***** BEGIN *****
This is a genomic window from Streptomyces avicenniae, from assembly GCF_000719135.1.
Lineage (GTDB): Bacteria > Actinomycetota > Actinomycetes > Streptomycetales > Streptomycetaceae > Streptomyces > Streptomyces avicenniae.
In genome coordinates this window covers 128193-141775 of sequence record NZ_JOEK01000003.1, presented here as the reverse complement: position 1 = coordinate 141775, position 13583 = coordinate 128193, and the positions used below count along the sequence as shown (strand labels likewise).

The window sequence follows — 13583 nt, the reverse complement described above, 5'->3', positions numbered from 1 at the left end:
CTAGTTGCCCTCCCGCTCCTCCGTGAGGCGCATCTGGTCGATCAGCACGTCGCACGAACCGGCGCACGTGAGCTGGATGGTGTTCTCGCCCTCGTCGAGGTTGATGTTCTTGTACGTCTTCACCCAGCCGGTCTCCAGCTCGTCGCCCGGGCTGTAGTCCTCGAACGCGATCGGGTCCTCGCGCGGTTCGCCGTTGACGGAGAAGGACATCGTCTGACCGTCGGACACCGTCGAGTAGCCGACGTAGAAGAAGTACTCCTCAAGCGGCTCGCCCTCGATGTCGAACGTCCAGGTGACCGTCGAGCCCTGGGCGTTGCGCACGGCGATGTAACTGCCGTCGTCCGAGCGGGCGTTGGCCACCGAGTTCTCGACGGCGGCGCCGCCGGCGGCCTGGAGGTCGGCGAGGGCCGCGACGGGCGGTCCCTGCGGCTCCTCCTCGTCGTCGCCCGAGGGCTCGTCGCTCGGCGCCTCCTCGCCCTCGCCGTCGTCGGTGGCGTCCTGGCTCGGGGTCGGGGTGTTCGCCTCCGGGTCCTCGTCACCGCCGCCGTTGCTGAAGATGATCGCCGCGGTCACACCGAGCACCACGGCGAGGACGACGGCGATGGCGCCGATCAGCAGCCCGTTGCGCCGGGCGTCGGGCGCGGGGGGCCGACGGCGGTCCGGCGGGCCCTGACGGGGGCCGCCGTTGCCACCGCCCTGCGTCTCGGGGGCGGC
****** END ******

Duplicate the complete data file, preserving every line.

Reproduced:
This is a genomic window from Streptomyces avicenniae, from assembly GCF_000719135.1.
Lineage (GTDB): Bacteria > Actinomycetota > Actinomycetes > Streptomycetales > Streptomycetaceae > Streptomyces > Streptomyces avicenniae.
In genome coordinates this window covers 128193-141775 of sequence record NZ_JOEK01000003.1, presented here as the reverse complement: position 1 = coordinate 141775, position 13583 = coordinate 128193, and the positions used below count along the sequence as shown (strand labels likewise).

The window sequence follows — 13583 nt, the reverse complement described above, 5'->3', positions numbered from 1 at the left end:
CTAGTTGCCCTCCCGCTCCTCCGTGAGGCGCATCTGGTCGATCAGCACGTCGCACGAACCGGCGCACGTGAGCTGGATGGTGTTCTCGCCCTCGTCGAGGTTGATGTTCTTGTACGTCTTCACCCAGCCGGTCTCCAGCTCGTCGCCCGGGCTGTAGTCCTCGAACGCGATCGGGTCCTCGCGCGGTTCGCCGTTGACGGAGAAGGACATCGTCTGACCGTCGGACACCGTCGAGTAGCCGACGTAGAAGAAGTACTCCTCAAGCGGCTCGCCCTCGATGTCGAACGTCCAGGTGACCGTCGAGCCCTGGGCGTTGCGCACGGCGATGTAACTGCCGTCGTCCGAGCGGGCGTTGGCCACCGAGTTCTCGACGGCGGCGCCGCCGGCGGCCTGGAGGTCGGCGAGGGCCGCGACGGGCGGTCCCTGCGGCTCCTCCTCGTCGTCGCCCGAGGGCTCGTCGCTCGGCGCCTCCTCGCCCTCGCCGTCGTCGGTGGCGTCCTGGCTCGGGGTCGGGGTGTTCGCCTCCGGGTCCTCGTCACCGCCGCCGTTGCTGAAGATGATCGCCGCGGTCACACCGAGCACCACGGCGAGGACGACGGCGATGGCGCCGATCAGCAGCCCGTTGCGCCGGGCGTCGGGCGCGGGGGGCCGACGGCGGTCCGGCGGGCCCTGACGGGGGCCGCCGTTGCCACCGCCCTGCGTCTCGGGGGCGGC